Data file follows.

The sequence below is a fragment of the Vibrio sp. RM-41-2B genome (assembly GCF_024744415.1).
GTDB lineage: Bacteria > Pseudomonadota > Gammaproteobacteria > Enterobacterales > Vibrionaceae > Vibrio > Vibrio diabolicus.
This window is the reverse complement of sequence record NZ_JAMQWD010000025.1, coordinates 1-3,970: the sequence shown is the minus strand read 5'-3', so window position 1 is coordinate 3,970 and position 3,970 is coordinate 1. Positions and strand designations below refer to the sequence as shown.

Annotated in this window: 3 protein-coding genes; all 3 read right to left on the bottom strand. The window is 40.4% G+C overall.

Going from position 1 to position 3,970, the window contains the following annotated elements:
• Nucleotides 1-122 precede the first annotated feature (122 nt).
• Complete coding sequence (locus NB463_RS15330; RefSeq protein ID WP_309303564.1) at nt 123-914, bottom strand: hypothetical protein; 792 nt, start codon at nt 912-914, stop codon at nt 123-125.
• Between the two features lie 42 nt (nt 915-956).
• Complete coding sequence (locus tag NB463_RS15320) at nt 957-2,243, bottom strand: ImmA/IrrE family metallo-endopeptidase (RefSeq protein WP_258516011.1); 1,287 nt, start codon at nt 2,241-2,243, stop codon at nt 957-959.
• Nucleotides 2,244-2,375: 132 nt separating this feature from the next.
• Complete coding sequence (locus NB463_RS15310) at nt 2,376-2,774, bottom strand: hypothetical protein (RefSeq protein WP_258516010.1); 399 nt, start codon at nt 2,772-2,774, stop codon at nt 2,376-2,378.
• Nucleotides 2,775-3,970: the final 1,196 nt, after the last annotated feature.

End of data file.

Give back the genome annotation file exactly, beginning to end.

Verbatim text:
The sequence below is a fragment of the Vibrio sp. RM-41-2B genome (assembly GCF_024744415.1).
GTDB lineage: Bacteria > Pseudomonadota > Gammaproteobacteria > Enterobacterales > Vibrionaceae > Vibrio > Vibrio diabolicus.
This window is the reverse complement of sequence record NZ_JAMQWD010000025.1, coordinates 1-3,970: the sequence shown is the minus strand read 5'-3', so window position 1 is coordinate 3,970 and position 3,970 is coordinate 1. Positions and strand designations below refer to the sequence as shown.

Annotated in this window: 3 protein-coding genes; all 3 read right to left on the bottom strand. The window is 40.4% G+C overall.

Going from position 1 to position 3,970, the window contains the following annotated elements:
• Nucleotides 1-122 precede the first annotated feature (122 nt).
• Complete coding sequence (locus NB463_RS15330; RefSeq protein ID WP_309303564.1) at nt 123-914, bottom strand: hypothetical protein; 792 nt, start codon at nt 912-914, stop codon at nt 123-125.
• Between the two features lie 42 nt (nt 915-956).
• Complete coding sequence (locus tag NB463_RS15320) at nt 957-2,243, bottom strand: ImmA/IrrE family metallo-endopeptidase (RefSeq protein WP_258516011.1); 1,287 nt, start codon at nt 2,241-2,243, stop codon at nt 957-959.
• Nucleotides 2,244-2,375: 132 nt separating this feature from the next.
• Complete coding sequence (locus NB463_RS15310) at nt 2,376-2,774, bottom strand: hypothetical protein (RefSeq protein WP_258516010.1); 399 nt, start codon at nt 2,772-2,774, stop codon at nt 2,376-2,378.
• Nucleotides 2,775-3,970: the final 1,196 nt, after the last annotated feature.